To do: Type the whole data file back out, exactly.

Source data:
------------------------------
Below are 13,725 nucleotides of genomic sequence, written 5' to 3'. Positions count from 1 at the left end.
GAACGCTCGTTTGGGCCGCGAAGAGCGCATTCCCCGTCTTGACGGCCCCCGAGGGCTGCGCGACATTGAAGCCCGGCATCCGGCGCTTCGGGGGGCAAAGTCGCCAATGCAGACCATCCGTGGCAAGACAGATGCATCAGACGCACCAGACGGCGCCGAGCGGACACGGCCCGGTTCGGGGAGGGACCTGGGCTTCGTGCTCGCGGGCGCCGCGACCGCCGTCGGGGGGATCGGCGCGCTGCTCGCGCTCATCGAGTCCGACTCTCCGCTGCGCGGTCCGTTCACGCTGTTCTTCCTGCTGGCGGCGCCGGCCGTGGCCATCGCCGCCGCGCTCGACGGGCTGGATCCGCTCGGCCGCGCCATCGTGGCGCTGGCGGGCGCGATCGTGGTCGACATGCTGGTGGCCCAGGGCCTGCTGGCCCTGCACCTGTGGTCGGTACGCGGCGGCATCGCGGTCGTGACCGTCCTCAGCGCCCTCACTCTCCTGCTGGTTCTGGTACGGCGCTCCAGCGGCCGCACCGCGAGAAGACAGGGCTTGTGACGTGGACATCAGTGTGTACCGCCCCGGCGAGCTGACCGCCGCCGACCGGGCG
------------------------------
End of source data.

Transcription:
Below are 13,725 nucleotides of genomic sequence, written 5' to 3'. Positions count from 1 at the left end.
GAACGCTCGTTTGGGCCGCGAAGAGCGCATTCCCCGTCTTGACGGCCCCCGAGGGCTGCGCGACATTGAAGCCCGGCATCCGGCGCTTCGGGGGGCAAAGTCGCCAATGCAGACCATCCGTGGCAAGACAGATGCATCAGACGCACCAGACGGCGCCGAGCGGACACGGCCCGGTTCGGGGAGGGACCTGGGCTTCGTGCTCGCGGGCGCCGCGACCGCCGTCGGGGGGATCGGCGCGCTGCTCGCGCTCATCGAGTCCGACTCTCCGCTGCGCGGTCCGTTCACGCTGTTCTTCCTGCTGGCGGCGCCGGCCGTGGCCATCGCCGCCGCGCTCGACGGGCTGGATCCGCTCGGCCGCGCCATCGTGGCGCTGGCGGGCGCGATCGTGGTCGACATGCTGGTGGCCCAGGGCCTGCTGGCCCTGCACCTGTGGTCGGTACGCGGCGGCATCGCGGTCGTGACCGTCCTCAGCGCCCTCACTCTCCTGCTGGTTCTGGTACGGCGCTCCAGCGGCCGCACCGCGAGAAGACAGGGCTTGTGACGTGGACATCAGTGTGTACCGCCCCGGCGAGCTGACCGCCGCCGACCGGGCG